To save this undefined to your undefined account, please select one or more formats and confirm that you agree to abide by our usage policies. If this is the first time you used this feature, you will be asked to authorise Cambridge Core to connect with your undefined account.
Find out more about saving content to .
To save this article to your Kindle, first ensure email@example.com is added to your Approved Personal Document E-mail List under your Personal Document Settings on the Manage Your Content and Devices page of your Amazon account. Then enter the ‘name’ part of your Kindle email address below.
Find out more about saving to your Kindle.
Note you can select to save to either the @free.kindle.com or @kindle.com variations. ‘@free.kindle.com’ emails are free but can only be saved to your device when it is connected to wi-fi. ‘@kindle.com’ emails can be delivered even when you are not connected to wi-fi, but note that service fees apply.
Have people in China moved from more polluted cities to less polluted ones? We merge city-level air pollution data from 2003 to 2016 with migration data from a nationally representative sample. We estimate a linear model and a conditional logit model, and employ air pollution from distant sources carried by the wind as an instrument for local air pollution to address the potential concern that air pollution is endogenous to local economic activities. We make a distinction between out-migration that left some family members behind and whole-household out-migration, and discover that the former was more responsive to air pollution than the latter. The decline in net in-migration in response to an increase in air pollution was driven by both a decrease in gross in-migration and an increase in gross out-migration. We find suggestive evidence that out-migrants brought their children with them, but some aged parents were left behind.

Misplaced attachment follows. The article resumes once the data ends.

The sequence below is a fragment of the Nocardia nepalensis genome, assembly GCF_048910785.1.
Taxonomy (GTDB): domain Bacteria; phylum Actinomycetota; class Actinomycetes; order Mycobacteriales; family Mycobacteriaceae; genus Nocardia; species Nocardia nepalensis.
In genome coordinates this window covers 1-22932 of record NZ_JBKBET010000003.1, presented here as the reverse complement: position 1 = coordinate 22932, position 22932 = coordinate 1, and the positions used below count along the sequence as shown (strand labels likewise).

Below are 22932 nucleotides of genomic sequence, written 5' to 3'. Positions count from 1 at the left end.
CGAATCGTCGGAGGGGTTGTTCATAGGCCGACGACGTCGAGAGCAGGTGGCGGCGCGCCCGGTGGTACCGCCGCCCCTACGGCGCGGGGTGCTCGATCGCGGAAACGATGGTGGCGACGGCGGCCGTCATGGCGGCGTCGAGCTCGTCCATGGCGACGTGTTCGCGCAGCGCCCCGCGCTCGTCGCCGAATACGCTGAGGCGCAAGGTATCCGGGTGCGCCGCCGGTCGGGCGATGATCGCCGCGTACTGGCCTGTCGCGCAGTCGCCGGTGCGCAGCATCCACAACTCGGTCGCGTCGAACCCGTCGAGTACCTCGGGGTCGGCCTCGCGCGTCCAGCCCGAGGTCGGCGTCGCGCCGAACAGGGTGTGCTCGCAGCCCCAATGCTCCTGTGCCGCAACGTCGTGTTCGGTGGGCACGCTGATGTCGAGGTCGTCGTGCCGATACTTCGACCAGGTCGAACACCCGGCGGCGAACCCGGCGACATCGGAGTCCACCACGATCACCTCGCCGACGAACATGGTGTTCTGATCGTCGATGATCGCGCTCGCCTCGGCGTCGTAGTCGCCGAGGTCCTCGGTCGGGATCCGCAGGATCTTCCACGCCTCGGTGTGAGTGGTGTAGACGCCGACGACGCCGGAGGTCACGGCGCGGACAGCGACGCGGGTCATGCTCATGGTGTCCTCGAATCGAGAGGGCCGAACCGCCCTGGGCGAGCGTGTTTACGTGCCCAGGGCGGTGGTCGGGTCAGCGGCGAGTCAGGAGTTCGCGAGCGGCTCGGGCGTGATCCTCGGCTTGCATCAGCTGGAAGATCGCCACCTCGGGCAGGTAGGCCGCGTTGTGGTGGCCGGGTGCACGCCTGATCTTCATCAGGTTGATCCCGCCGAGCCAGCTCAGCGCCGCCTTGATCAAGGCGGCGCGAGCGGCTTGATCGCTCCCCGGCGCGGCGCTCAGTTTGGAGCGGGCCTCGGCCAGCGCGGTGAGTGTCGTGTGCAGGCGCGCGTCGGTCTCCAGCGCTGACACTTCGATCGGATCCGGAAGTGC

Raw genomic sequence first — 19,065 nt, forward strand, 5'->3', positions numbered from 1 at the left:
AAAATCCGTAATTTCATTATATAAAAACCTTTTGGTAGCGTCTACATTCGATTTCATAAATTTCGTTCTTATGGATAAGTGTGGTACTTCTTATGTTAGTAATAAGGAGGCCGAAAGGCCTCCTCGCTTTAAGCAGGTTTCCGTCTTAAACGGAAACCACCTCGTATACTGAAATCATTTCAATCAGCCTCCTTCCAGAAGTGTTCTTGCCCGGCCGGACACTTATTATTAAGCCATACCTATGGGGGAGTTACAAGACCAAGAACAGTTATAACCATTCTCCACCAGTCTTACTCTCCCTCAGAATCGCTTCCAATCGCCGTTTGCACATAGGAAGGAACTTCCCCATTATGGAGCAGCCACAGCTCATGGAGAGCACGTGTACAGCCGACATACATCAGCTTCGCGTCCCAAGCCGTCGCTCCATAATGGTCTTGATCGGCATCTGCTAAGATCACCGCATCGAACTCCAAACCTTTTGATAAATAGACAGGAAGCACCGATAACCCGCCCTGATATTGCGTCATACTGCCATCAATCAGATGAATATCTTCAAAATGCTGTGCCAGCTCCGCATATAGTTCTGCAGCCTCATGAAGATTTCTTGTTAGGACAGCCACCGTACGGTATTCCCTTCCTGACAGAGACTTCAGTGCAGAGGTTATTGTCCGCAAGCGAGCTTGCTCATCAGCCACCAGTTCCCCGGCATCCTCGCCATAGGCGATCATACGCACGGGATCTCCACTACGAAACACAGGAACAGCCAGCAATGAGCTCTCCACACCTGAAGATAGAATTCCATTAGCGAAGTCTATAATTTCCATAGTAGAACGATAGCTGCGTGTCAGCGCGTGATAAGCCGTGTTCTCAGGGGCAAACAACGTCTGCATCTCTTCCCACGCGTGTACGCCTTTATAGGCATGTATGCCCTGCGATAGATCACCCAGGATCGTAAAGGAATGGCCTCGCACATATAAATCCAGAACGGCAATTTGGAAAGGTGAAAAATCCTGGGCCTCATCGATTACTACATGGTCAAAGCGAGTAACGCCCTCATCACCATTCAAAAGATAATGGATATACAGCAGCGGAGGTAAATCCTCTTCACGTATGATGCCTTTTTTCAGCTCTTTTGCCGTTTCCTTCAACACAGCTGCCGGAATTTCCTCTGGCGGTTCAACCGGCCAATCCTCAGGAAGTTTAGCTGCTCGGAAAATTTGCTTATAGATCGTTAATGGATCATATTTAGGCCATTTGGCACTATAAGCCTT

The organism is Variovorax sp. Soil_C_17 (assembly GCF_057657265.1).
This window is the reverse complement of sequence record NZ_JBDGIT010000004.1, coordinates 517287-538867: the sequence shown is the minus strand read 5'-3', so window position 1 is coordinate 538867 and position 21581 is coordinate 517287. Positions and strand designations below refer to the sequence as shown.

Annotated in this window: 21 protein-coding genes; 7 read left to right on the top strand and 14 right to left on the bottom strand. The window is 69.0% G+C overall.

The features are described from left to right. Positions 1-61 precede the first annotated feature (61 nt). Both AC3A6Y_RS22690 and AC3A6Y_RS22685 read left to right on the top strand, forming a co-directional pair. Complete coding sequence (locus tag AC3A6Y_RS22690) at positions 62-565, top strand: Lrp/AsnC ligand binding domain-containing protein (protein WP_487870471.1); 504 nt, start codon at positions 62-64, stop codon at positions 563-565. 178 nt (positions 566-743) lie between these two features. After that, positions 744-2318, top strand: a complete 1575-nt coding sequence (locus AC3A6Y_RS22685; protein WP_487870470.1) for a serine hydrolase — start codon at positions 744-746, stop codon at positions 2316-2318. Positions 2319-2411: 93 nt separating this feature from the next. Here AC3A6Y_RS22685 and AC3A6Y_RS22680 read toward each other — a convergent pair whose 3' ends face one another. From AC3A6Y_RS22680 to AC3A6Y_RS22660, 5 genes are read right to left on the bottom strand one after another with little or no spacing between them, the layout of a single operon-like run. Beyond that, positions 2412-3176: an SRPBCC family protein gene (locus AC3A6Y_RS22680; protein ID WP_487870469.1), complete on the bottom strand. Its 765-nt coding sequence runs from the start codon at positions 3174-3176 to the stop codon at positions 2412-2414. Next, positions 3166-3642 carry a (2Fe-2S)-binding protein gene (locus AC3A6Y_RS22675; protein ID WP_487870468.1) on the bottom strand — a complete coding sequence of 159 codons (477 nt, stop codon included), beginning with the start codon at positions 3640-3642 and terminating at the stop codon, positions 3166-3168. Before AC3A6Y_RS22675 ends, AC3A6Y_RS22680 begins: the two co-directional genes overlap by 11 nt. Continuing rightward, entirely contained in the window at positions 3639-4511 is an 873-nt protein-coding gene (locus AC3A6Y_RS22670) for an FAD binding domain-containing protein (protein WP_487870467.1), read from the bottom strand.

The potential impact of climate change on international migration patterns has recently received considerable attention, yet much of the empirical literature fails to find increases in international migration due to climate change. This paper attempts to resolve this “immobility paradox” by applying a real-options framework to the relationship between climate change and international migration. This framework suggests that individuals may postpone their migration response to climate change in the face of uncertainty and only migrate once impacts of climate change have exceeded certain thresholds. We test this prediction using semiparametric regression methods which allow us to empirically identify the threshold effects implied by the real-options framework. However, the findings are generally inconsistent with such threshold effects. Rather, the results suggest that in low-income countries, individuals’ migration response is hampered by the existence of liquidity constraints. These are likely to become more binding due to climate change-induced decreases in agricultural productivity.